Effective prayer and spiritual objectivity
The secret of successful prayer is to know how to focus requests in prayer according to the prophetic need of the moment. We must learn how to cultivate and employ spiritual objectivity as the target of our prayer. Jesus did this when he prayed for his disciples.
I pray for them. I do not pray for the world but for those whom You have given Me, for they are Yours. (John 17:9)
Defining spiritual objectivity
I believe that this verse expresses the most complete definition of spiritual objectivity given in the Bible. Spiritual objectivity is simply the ability to “hit the right target” in prayer. There are far too many people aiming at the wrong target.
Many people proceed to climb what they perceive as the “ladder of success” only to discover that the ladder was leaning against the wrong wall when they reach the top. Objectivity implies leaning the ladder on the right wall in order to reach the right target. For Christians this means investing in the things and people who the Father has given them to distribute to others.
Objectivity is also the power to transform our dreams into reality through elaborating and following executable projects. Many people idealize projects that are so abstract and unreal that they are impossible to implement into anything doable. This is frustrating. Every illusion is a promise of disappointment. Many people never wake up to live out and experience their dreams. To cultivate the art of dreaming is very important; however, it is more important to know how these dreams will materialize in a practical manner. Objectivity is one of the principle measurements of distinguishing dreams from illusions.
The practice of spiritual objectivity speaks of the ability to establish living examples in accordance with the divine plan. We must hear God’s voice in order to recognize the right priorities that we must focus on in harmony with the moment. Spiritual objectivity is the fruit of intimacy with God’s divine purpose manifesting itself through a deep sense of destiny concerning our inheritance in God
Spiritual objectivity in prayer
The lack of objectivity communicated in many prayer meetings is tragic. Many prayers are as long-winded as they are empty, as religious as they are mystic and as foggy as they are unbelieving. It is common to hear prayers that are the exact opposite of what Jesus prayed: “Lord, bless all of the nations of the world and all the churches on the face of the earth!” Jesus simply prayed: “I ask not for the whole world”.
We can define prayer without objectivity as prayer that requires no evaluation of results. Effective prayer of the righteous involves specific motives and implies unquestionable effects and answers. They are shots fired under the precise guidance of a target. Spiritual objectivity in prayer demonstrates the exercise of faith. Vague and wide-reaching prayers attest to religiosity. They try to impress, but deep down inside those who offer them do not believe what they are praying.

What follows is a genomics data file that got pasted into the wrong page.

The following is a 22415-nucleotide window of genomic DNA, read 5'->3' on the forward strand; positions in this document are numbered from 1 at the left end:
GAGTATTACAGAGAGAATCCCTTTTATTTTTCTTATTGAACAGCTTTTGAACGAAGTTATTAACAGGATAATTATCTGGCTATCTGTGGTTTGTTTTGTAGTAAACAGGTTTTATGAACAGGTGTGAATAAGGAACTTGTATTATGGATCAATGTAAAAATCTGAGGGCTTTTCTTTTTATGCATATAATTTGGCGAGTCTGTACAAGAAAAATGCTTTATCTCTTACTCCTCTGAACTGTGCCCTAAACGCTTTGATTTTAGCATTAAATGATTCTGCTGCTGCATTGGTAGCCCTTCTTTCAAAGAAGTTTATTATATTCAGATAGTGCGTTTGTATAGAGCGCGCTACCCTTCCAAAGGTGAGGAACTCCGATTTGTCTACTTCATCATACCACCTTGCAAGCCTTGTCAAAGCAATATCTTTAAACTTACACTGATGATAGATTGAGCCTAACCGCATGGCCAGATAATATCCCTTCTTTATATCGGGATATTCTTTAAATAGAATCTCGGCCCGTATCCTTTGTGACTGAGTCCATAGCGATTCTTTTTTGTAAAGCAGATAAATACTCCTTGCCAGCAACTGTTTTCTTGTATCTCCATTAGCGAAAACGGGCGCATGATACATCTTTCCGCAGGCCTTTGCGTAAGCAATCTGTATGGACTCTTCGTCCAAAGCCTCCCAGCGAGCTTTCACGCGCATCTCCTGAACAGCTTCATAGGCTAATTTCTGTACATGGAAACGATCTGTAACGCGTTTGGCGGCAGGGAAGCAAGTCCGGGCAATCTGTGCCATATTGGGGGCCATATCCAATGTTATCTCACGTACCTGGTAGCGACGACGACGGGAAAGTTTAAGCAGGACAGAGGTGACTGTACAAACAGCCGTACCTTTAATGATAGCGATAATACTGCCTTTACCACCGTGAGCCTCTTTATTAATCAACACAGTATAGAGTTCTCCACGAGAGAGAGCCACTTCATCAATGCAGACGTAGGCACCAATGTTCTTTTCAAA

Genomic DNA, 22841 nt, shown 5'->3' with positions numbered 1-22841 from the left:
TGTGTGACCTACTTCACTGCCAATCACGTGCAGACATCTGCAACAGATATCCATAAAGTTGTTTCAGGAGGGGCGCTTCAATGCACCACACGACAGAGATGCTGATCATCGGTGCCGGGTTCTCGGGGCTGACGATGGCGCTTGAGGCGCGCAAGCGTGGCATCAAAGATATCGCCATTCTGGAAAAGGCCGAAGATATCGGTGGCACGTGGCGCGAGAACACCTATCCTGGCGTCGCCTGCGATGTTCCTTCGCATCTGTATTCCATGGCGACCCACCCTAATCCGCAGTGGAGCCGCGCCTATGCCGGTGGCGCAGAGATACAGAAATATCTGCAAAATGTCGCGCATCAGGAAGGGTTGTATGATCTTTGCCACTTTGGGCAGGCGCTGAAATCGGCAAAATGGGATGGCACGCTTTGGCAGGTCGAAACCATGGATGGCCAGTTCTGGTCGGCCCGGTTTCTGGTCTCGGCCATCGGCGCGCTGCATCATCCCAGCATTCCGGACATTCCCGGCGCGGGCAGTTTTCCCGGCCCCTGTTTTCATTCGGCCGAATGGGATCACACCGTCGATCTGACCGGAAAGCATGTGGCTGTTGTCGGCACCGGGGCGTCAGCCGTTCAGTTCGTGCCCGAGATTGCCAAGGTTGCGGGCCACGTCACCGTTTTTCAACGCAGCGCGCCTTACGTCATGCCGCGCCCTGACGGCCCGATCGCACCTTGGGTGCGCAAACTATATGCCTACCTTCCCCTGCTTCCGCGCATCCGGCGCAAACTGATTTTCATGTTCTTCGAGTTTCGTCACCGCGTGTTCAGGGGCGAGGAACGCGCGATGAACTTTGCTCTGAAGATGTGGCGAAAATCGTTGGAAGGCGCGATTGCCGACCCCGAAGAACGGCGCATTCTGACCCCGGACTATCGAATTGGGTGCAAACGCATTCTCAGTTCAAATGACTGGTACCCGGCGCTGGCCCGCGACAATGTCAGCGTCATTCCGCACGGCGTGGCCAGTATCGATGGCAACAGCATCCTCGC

Jesus did not meander in prayer; He enjoyed a focused intimacy with God through the Holy Spirit that pointed to prioritized responsibilities. He knew where He wanted to go. His prayers had a clear focus. When we speak of prioritized responsibilities we are principally speaking about praying for people and for the vision that God has directly given to us.
Jesus made it a point to limit His prayer. His prayers were short and sweet. His disciples would soon be under the same crossfire. He said: “I do not pray for the world”. He targeted his prayer to his primary scope of responsibility. Although they were few, Jesus interpreted the value of his responsibility to his disciples as far superior to that of what he had with respect to the whole world. This focusing power is distinctly impressive and strategically necessary.
We have the responsibility to know “who” and “what” God has entrusted to us. If you do not know whom God has entrusted to you, you must find out, and begin to cover these people in prayer. We must learn to pray specifically for the people who God has chosen and has given us to care for independently of our present position of leadership. These people constitute and represent a specific purpose of God, which we must strive to attain. Do not shrink from this objective responsibility! Do not question God as Cain did irresponsibly inquiring, “Am I my brother’s keeper?” (Genesis 4:9). God always entrusts people to other people.
The greatest responsibilities are usually small ones. God pays attention to how we face small responsibilities. This is the way that God tests us and knows whether we will remain faithful to Him or not. God is adamant in this: if we are not faithful in the little, we will not be faithful with much. No matter how much you desire or even “pray” for much, if you are not being faithful in the little, your prayer will be irresponsible and if God were to answer it, you could even be destroyed. Therefore, God will not give you the much.